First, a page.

${\mathrm{\Gamma}}_{n}^{\text{Method}}$ for the competing methods. SIMi-j denotes the case where lesions are simulated at Zone *i* with size *j*, where larger *i* signifies larger abnormalities. The Zone indexing is consistent with what **...**

Not surprisingly, AR performs stably with respect to the scale of the abnormalities. In fact, the relative differences tend to decrease as lesion size grows. This is expected since the underlying matching criterion is global and the transformation model has only 12 degrees of freedom. In contrast, DR is highly sensitive to the location and size of the abnormalities. Its performance drops drastically as we increase the size of the abnormalities that are simulated in cortical regions (Zone 1, 2 and 3). DRM does not share the same issue; its performance does not degrade with increasing lesion size, even when the provided mask is merely an estimate of the ground truth. Incorporating CFM with deformable registration also tightens the inter-quantile range of the relative differences. However, one only observes the benefit of CFM in terms of median difference when the lesion size surpasses a certain threshold. For example in Zone 3, DRM starts to outperform DR from the intermediate size onwards. Meanwhile in Zone 2, it compares unfavorably to its vanilla counter part until the lesion size reaches the largest value.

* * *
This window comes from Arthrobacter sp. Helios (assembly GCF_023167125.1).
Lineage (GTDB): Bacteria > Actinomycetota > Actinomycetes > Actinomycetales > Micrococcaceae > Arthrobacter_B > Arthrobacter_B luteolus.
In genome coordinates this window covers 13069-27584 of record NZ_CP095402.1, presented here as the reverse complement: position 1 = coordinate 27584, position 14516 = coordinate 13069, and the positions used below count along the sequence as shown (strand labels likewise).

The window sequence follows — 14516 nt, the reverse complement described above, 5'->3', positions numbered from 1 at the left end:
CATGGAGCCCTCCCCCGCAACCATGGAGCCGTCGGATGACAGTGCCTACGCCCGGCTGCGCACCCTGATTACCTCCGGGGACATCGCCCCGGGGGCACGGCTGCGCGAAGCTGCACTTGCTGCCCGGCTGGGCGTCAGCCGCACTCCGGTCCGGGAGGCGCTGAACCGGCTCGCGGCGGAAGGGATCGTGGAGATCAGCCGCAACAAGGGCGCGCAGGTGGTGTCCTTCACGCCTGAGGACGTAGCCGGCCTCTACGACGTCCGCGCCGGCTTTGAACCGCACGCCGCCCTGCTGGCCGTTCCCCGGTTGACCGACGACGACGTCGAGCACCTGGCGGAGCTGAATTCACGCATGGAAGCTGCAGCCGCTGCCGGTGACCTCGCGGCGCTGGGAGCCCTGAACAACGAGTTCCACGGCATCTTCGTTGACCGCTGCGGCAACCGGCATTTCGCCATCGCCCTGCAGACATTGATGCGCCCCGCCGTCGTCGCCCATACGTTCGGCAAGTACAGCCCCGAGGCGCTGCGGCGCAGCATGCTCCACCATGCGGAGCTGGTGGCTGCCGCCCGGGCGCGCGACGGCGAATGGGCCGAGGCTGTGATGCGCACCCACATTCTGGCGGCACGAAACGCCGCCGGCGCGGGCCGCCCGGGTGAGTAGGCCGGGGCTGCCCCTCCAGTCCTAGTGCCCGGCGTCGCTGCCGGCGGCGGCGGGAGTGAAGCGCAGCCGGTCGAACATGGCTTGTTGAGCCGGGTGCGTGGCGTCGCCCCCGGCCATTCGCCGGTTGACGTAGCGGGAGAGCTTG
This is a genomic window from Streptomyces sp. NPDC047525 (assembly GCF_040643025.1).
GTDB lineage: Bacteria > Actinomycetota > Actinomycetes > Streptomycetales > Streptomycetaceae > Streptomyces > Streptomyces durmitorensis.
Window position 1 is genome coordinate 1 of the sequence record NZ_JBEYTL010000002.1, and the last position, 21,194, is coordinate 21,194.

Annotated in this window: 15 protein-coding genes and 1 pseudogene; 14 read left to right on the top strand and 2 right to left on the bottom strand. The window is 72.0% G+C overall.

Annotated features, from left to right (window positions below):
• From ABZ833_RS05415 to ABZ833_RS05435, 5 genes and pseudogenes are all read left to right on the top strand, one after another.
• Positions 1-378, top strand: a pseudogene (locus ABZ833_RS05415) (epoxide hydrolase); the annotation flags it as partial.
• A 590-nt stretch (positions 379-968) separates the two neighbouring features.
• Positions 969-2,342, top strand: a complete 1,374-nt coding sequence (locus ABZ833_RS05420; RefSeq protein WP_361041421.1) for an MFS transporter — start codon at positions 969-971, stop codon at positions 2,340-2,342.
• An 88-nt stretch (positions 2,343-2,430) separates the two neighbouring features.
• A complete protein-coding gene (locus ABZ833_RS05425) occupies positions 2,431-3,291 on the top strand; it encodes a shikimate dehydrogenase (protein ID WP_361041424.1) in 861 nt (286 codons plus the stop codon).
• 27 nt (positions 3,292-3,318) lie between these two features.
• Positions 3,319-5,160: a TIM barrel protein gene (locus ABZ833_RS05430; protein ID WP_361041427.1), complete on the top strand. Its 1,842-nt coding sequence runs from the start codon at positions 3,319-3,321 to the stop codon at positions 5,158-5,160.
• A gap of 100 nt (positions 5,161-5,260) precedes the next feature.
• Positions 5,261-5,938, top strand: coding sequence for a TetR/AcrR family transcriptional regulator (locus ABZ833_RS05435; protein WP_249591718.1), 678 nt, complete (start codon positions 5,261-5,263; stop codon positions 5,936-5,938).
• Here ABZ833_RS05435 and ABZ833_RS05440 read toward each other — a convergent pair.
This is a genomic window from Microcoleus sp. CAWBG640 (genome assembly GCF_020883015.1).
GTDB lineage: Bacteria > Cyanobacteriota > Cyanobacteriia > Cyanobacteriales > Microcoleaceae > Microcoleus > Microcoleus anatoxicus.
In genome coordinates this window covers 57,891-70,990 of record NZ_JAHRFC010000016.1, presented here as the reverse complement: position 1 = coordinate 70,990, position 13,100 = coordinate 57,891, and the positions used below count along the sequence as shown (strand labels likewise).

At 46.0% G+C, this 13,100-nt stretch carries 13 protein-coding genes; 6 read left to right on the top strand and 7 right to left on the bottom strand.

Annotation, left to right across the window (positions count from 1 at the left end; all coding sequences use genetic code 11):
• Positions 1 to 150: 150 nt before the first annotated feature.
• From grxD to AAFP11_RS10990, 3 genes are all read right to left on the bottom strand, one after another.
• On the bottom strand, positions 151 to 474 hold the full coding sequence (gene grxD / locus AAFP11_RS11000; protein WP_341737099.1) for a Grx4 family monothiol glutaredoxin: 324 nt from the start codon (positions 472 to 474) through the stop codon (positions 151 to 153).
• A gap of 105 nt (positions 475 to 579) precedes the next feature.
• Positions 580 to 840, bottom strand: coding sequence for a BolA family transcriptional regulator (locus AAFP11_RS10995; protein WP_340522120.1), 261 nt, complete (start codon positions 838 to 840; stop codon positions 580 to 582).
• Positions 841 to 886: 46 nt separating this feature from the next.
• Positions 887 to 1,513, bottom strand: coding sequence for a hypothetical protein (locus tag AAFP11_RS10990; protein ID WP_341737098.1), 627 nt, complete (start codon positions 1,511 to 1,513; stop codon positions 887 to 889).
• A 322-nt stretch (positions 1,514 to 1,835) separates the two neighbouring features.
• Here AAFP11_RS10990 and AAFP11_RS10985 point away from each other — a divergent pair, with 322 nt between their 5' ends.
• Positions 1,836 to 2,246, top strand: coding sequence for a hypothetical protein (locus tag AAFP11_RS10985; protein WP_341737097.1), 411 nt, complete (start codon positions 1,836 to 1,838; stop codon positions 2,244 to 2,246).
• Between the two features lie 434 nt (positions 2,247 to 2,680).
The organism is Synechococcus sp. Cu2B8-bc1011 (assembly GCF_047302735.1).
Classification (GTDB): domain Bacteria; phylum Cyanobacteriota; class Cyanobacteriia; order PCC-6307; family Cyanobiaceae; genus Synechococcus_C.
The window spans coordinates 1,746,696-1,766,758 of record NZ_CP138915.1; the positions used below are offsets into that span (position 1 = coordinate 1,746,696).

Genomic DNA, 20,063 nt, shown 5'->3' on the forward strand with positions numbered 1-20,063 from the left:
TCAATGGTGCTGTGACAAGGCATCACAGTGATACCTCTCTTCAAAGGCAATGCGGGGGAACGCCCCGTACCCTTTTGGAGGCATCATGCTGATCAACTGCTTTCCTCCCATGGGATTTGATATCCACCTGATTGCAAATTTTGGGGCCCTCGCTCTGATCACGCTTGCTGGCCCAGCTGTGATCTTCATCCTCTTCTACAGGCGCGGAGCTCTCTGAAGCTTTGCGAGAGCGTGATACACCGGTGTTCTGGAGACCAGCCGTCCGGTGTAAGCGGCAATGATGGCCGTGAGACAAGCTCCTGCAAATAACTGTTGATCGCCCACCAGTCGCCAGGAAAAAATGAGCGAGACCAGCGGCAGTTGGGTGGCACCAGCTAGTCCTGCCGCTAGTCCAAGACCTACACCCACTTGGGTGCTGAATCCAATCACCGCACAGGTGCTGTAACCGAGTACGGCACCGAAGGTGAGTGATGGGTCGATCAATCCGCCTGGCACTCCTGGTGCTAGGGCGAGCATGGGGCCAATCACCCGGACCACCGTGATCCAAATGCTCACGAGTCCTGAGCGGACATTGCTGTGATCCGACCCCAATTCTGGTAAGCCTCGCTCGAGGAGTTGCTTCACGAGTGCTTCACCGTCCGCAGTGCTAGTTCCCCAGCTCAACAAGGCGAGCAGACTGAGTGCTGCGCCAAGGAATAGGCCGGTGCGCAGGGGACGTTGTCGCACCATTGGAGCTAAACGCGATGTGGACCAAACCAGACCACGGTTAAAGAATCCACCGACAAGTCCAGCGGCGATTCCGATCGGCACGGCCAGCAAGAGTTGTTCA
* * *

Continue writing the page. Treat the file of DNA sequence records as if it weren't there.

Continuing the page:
DRI produces competitive results throughout this experiment. In particular, it achieves the lowest median difference in 13 out of the 15 cases with cortical lesions, except for SIM2-1 and SIM3-3, where its median is slightly higher than that of DR and AR, respectively. DRI clearly outperforms DRM (*p* < 10^{−40} under the Wilcoxon signed-rank test) in cases with cortical lesions, which demonstrates the premise of using an inpainting step such as equation (6) in Algorithm 1 for matching normative images to images with abnormalities.